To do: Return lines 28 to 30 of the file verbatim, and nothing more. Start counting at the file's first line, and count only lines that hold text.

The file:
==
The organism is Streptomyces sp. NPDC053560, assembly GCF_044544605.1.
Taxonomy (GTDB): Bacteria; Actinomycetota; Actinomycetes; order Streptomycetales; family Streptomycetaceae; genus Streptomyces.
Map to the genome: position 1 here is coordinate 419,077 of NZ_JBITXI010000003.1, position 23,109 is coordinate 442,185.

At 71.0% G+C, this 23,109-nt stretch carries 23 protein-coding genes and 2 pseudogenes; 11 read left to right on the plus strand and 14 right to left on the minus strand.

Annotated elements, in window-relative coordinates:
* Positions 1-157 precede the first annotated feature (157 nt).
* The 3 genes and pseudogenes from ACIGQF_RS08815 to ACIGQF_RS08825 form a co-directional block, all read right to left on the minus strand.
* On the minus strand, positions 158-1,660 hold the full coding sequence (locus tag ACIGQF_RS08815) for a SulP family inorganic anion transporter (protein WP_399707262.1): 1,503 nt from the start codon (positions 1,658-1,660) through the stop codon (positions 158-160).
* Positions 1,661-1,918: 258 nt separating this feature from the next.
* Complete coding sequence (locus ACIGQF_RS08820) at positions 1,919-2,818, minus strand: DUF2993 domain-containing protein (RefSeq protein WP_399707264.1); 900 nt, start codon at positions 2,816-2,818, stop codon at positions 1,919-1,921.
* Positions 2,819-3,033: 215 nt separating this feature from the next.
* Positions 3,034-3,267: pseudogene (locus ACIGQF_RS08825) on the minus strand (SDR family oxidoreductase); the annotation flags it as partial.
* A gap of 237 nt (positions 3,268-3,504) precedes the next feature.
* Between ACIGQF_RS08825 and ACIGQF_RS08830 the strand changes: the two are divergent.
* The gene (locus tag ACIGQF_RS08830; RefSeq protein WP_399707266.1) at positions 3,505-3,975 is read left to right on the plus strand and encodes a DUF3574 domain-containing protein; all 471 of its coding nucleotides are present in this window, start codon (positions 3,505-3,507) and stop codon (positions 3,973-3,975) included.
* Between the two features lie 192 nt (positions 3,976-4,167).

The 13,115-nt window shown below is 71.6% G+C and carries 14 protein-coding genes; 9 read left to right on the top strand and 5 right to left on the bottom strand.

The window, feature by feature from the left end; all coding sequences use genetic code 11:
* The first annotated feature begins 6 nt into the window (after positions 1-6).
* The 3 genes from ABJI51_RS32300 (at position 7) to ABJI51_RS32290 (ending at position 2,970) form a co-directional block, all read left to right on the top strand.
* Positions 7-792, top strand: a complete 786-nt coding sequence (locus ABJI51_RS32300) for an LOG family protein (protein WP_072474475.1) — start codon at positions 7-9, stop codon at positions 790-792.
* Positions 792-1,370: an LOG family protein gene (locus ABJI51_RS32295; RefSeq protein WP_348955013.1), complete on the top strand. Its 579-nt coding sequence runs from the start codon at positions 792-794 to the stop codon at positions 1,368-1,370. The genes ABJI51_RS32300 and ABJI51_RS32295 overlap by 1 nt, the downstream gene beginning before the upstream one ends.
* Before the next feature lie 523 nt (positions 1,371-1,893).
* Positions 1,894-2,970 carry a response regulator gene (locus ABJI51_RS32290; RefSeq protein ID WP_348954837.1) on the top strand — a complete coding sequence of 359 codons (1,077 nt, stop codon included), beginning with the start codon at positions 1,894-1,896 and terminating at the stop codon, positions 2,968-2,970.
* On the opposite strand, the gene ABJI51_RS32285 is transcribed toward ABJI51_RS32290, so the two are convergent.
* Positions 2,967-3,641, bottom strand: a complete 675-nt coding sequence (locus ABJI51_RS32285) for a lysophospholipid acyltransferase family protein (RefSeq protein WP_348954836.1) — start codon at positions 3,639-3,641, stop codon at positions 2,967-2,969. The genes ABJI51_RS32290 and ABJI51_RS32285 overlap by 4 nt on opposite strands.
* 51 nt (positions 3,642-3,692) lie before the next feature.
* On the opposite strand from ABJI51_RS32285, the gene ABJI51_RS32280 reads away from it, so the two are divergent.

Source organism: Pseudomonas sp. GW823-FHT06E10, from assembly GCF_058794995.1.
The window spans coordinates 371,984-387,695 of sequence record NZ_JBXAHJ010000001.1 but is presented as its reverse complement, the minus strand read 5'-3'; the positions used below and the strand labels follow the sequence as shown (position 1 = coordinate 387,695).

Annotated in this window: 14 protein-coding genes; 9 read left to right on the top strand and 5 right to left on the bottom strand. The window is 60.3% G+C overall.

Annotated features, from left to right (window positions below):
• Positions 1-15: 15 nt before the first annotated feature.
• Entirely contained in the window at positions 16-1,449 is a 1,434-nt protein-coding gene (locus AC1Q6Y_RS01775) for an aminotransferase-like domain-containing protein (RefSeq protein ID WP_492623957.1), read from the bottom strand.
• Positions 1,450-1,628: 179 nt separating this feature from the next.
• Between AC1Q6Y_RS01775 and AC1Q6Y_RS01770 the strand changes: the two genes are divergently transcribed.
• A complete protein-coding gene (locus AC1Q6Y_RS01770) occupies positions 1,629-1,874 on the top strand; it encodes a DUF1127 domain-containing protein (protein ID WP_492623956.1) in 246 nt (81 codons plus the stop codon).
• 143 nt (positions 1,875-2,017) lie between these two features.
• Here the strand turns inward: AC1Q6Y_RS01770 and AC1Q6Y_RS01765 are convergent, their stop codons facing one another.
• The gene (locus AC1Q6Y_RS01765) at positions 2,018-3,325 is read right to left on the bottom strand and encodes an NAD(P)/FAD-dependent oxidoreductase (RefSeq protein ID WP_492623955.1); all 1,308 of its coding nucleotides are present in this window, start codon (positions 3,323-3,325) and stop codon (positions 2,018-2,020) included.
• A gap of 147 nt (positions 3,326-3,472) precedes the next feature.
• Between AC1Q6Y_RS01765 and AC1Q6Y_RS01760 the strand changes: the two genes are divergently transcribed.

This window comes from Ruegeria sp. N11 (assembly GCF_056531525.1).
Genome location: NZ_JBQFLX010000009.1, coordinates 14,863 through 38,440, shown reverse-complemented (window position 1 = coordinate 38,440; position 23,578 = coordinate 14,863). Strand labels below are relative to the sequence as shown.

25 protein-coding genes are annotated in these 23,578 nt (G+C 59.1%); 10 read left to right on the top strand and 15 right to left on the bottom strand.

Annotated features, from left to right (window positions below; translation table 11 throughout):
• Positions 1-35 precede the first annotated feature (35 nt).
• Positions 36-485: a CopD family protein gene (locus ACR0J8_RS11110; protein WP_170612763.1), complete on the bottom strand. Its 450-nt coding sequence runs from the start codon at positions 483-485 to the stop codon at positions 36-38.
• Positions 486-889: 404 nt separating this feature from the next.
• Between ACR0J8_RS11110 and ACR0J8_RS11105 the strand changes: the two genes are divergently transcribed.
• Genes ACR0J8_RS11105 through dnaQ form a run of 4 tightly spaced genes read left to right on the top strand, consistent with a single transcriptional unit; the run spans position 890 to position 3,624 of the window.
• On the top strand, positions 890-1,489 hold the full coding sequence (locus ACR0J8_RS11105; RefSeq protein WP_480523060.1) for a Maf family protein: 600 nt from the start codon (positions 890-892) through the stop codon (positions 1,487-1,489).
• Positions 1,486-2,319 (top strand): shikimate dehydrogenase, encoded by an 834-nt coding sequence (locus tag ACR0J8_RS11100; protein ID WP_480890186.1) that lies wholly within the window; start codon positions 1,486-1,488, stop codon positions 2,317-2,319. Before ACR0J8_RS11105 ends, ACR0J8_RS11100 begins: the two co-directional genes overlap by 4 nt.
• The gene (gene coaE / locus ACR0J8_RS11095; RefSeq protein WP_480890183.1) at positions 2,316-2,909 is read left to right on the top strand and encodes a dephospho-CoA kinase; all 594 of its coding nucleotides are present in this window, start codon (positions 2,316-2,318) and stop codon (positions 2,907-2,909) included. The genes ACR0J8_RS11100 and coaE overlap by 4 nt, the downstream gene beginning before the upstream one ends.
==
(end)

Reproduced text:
* On the opposite strand from ABJI51_RS32285, the gene ABJI51_RS32280 reads away from it, so the two are divergent.

Source organism: Pseudomonas sp. GW823-FHT06E10, from assembly GCF_058794995.1.
The window spans coordinates 371,984-387,695 of sequence record NZ_JBXAHJ010000001.1 but is presented as its reverse complement, the minus strand read 5'-3'; the positions used below and the strand labels follow the sequence as shown (position 1 = coordinate 387,695).